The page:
It also takes a crazy kind of strength to forgive one's attackers. Although the charism of infallibility doesn't extend to the Pope's personal sanctity, we have been blessed to have great exemplars of the faith in both Pope John Paul II and Pope Benedict XVI.

John Paul II forgave his attacker, Mehmet Ali Agca, the man who shot him during an assassination attempt. Now, in a lesser event, Pope Benedict has shown his "benevolence" towards a mentally disturbed woman, Susanna Maiolo, who knocked him down during Christmas Mass at St Peter's Basilica on Christmas Eve (her 2nd attempt!)

[Guardian] The pope's personal aide has visited the woman who jumped over a barrier and knocked the pontiff down in St Peter's Basilica on Christmas Eve, a Vatican spokesman said.

Benedict XVI asked his secretary, Monsignor Georg Gaenswein, to call on 25-year-old Susanna Maiolo "to show his interest and benevolence", the Reverend Federico Lombardi said.

Our Lord taught us to pray "forgive us our trespasses as we forgive those who trespass against us". If that's crazy like a Christian, then the world needs more of it.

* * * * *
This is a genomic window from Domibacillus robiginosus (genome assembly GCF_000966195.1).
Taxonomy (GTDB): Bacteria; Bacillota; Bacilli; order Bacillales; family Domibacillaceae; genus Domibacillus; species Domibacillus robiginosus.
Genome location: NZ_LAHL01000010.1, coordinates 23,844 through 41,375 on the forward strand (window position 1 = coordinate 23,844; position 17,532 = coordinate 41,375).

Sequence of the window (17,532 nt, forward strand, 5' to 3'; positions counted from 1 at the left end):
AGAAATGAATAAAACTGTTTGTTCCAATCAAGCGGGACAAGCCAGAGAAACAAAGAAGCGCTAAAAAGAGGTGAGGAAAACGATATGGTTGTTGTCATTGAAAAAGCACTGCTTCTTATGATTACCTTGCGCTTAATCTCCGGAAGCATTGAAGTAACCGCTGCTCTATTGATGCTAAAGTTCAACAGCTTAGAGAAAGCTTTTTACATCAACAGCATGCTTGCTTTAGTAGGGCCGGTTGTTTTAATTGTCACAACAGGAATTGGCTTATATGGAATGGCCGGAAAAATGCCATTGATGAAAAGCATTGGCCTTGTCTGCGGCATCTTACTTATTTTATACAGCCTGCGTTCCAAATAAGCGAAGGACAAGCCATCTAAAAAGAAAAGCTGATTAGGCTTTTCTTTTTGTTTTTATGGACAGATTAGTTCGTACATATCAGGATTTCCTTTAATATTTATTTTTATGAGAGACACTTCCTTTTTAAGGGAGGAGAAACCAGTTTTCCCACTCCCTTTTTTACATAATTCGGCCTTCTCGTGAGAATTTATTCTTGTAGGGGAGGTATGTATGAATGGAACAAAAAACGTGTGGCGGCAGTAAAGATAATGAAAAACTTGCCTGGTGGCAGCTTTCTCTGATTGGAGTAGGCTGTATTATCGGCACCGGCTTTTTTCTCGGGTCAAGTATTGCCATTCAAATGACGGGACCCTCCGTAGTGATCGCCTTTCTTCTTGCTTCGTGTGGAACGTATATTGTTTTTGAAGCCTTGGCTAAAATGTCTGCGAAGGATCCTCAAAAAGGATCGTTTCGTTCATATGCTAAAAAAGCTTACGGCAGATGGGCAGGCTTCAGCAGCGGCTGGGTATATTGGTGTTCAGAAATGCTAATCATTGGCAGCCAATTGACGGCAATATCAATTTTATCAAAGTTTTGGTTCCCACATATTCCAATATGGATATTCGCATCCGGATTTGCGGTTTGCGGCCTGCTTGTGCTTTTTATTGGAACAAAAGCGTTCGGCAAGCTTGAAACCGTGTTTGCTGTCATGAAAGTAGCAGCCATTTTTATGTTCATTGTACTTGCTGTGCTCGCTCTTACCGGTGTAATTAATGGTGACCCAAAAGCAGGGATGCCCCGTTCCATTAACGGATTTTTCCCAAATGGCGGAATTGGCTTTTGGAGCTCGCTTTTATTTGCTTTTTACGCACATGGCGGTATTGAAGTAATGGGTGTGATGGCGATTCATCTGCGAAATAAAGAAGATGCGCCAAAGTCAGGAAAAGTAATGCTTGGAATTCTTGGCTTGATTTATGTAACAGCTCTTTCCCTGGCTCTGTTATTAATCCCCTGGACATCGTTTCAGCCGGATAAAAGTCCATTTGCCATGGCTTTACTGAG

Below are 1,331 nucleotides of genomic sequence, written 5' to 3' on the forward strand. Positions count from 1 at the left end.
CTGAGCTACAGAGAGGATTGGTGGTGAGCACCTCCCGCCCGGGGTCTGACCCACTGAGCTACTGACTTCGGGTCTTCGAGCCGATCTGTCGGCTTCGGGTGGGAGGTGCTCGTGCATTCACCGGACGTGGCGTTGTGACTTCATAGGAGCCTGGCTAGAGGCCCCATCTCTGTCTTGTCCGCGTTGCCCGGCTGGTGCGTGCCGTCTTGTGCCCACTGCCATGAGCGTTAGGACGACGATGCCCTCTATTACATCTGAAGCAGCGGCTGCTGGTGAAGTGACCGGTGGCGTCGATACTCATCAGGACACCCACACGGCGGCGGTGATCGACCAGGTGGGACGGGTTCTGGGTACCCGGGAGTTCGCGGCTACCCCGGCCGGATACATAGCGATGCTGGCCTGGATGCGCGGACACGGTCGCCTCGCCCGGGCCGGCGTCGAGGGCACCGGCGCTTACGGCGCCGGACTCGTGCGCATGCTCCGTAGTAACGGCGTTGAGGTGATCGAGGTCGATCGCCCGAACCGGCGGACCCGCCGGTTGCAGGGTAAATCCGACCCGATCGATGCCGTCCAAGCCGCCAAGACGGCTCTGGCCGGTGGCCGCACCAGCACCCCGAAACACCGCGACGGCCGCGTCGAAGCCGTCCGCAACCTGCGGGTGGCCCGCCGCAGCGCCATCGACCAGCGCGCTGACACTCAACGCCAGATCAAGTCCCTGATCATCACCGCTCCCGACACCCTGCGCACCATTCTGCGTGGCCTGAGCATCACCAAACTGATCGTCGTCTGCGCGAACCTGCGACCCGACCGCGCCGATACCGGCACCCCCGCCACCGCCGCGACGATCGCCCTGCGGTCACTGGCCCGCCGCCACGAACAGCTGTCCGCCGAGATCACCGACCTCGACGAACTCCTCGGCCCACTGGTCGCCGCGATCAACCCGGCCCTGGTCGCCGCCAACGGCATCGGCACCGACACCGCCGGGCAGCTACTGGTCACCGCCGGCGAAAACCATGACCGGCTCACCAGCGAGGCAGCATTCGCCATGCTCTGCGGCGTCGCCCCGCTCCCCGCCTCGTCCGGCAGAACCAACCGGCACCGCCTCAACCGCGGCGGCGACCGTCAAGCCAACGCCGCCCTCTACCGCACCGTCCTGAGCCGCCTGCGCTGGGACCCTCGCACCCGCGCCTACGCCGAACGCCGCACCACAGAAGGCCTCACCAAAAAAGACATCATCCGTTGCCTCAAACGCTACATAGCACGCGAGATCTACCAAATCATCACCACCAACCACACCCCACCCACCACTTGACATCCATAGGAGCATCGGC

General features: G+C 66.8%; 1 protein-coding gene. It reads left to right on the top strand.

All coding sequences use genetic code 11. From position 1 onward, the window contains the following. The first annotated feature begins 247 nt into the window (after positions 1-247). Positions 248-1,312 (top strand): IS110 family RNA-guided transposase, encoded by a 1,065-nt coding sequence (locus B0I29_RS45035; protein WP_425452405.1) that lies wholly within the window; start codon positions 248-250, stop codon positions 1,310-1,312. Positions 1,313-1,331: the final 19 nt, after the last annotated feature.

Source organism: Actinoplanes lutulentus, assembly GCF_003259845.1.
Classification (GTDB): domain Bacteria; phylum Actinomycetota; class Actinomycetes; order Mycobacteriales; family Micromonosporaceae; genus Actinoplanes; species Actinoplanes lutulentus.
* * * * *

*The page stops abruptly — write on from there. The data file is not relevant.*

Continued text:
Sunday, January 3, 2010

Out of Whack

The Christmas interlude is thankfully over and the Nodlings are headed back to school tomorrow. Since they attend a Catholic school, they actually get "Christmas vacation" and not some generic "Winter break".

We've had a good time, but the downsides are starting to show. The kids' schedule is seriously off-kilter. Too many late nights, special treats, candy and desserts, sleep overs, and celebrations have started to take their toll. Although we settled them down early, sleep does not come easy for the Nodlings.

We've noticed that the kids do best with a regular schedule, regular meals, regular expectations. It's almost too much for them to handle so much freedom. There is a direct correlation between their attitudes and their adherence to schedule.

Although they may grumble in the morning, I'll bet the Nodlings are secretly relieved to be going back to school. Their parents are not-so-secretly relieved.

Fifth Beer Of Christmas

After the super-heavy barley wine experience of last time, we zipped across to the other end of the spectrum for the Fifth Beer of Christmas. This time the offering was Tommyknocker's Jack Whacker Wheat Ale.
This American-style wheat ale is a light, unfiltered brew with a citrus aroma and flavor imparted by a late addition of lemon grass. This unfiltered beer retains all of its protein, flavor, and some of its yeast, resulting in a traditionally cloudy appearance. It's the perfect refreshment for a thirsty, trail weary, ale lover.